Mixed breed cats can combine the traits of two of your favourite cat breeds and be very unique in
terms of appearance and personality. Additionally, they often do not have to suffer some of the
common health issues that result from selective breeding in pure breed cats as highlighted above.

Your next cat will hopefully be an important member of your family for many years to come so it’s
imperative to do all you can to ensure that your selection works out to be in the best interests of
you, your family and your pet. Reviewing guides from trusted resources, and getting advice from
veterinarians and cat breeders should help you in your quest to make the most informed and best

Siamese Cat

About the Author:
Georgina Rayner is a member of the Swell Pets team and proud owner of five month old, Bengal cross, Walter. Swell Pets are one of the UK’s leading providers of dog and cat products and our team of experts and enthusiasts regularly write guides and articles based on common customer questions.

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29 thoughts on “Guest Post: Cat personalities and how they are influenced by breeds

  1. crystaleagle24 says:

    So true, you never know what a domestic kitten will grow up like. My two were like chalk and cheese, had them both as kittens from home environments. Kara was free, to a good home, came from a couple (I worked with her sister), was one of four kittens from an older experienced mother, she was 8 weeks old when I collected her. She was a gentle cuddly cat, liked other cats (male cats- even though she was spayed) and people. MM came from a family with primary school age kids, one of five kittens to a very young (about 1 year at most) mother, expected to collect her at 8 weeks, but in fact she was 6 weeks when she arrived, unseen. Had tortie-tude from the start. Greeted most people, who weren’t in her immediate circle, with growls and spitting. Luckily not me or my parents, only other humans she liked were Kit’ s ‘dad’, and our cat loving post man! She hated other cats, except for elderly Kit, they would spend a lot of time together, she’d even go in his house, the odd couple – dignified old cat and the firebrand youngster. All other cats were to be hissed and spat at. Though eventually she would tolerate Kara’s last cat friend, that’s tolerate not like!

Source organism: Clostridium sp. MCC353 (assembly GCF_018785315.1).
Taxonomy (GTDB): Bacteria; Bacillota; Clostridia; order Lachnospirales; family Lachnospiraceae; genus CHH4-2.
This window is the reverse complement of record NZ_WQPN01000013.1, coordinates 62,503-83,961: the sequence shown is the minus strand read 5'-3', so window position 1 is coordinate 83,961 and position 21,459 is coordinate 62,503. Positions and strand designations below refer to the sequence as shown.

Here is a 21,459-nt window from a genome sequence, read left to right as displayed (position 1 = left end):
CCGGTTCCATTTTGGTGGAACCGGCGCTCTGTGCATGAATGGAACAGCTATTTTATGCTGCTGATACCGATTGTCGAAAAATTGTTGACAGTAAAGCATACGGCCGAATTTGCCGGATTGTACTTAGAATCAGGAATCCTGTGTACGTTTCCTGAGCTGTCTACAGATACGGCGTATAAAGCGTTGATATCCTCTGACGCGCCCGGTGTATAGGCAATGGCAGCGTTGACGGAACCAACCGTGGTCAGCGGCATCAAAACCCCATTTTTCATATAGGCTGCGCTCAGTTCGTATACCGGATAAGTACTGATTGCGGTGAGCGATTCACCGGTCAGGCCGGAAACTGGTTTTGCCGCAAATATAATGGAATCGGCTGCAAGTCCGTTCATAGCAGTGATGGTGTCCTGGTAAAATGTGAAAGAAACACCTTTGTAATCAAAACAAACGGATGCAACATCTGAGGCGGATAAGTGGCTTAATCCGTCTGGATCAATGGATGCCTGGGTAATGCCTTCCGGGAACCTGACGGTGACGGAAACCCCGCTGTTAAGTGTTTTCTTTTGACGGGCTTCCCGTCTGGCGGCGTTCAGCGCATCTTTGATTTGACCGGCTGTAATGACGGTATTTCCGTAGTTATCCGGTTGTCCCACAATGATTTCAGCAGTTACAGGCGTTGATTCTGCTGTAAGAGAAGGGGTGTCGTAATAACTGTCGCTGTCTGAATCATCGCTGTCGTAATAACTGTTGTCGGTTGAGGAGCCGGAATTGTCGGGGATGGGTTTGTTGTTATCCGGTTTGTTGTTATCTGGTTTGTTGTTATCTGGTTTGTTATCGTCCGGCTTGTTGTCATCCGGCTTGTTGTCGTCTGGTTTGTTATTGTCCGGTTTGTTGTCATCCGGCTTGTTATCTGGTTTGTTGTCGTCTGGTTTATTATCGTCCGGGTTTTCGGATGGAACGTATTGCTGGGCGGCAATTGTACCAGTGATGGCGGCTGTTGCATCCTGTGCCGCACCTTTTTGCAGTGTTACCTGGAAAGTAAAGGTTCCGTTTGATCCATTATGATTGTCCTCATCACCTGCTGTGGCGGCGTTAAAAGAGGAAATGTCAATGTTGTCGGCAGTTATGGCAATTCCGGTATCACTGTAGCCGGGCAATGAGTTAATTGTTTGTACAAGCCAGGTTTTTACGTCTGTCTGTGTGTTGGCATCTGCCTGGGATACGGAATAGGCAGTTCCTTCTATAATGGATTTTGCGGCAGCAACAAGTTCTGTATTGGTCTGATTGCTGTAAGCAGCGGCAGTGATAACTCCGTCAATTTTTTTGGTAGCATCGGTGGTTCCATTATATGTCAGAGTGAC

Kara you could pick up and cuddle, whereas I could only safely pick MM up at the end of her life, even then she ‘didn’t like it’s.
    But for all their many differences I loved them both, and they both loved me.
    Sorry for waffling on.

    • Marc-André says:

      Thank you for sharing your experience. :). And don’t worry! I’m sure just like me others like reading how everyone met their friends and their personality. 😀

      And don’t forget you can guest post if you’d like! ^^

  2. mcbery says:

    I’ve heard that white blue eyed cats are usually deaf. I think this was true in some of ours. Interesting article. I like cats who play and jump.

    • Melanie Noell Bernard says:

      It is true that deafness is more common in cats with white fur and blue eyes, however, it’s not always true. Additionally, I don’t believe there is genetic research at this time explaining why this occurs. However, evidence shows that a white cat with two blue eyes is more likely to be deaf than a white cat with a single blue eye or a white cat with irises in a color other than blue.

    • Marc-André says:

      Most white and blue eyed cats are indeed deaf. It’s something in that particular gene. You can’t tell most of the time though as they re act to lip movements of humans and will act as if they can hear you 😉

  3. franhunne4u says:

    I usually do look for the cat’s temper – not for their appearance. That said: I do not think I would desire a Sphinx cat or a Persian – the one looks a little alien or Gremlin like, the other with the lack of a nose I would pity far too much.
    I chose the first cats I actively brought home by their behaviour to me. That afforded for me to go to the shelter for several visits, as they were very shy. Only the tom is still with me. The “new” female (from German shelters ALL cats are spayed or they oblige you to spay the kitten when those are old enough) I chose by her character – she had to fit in with my tom. I did not want a hissing, spitting bully for this gentleman of a cat. And I chose well, luckily (you never know how they behave when they are finally settling in into your home – shelter situations are always unreal). And LUCK it was.

  4. Melanie Noell Bernard says:

    Ah! I love this! I think it’s funny how non-cat owners have a warped perspective of what owning a cat is like, but each cat is so different! No one experience of owning a cat will ever match another. No matter what, you’ll always be able to find a cat that matches your personality. That’s the best part about owning cats. ^.^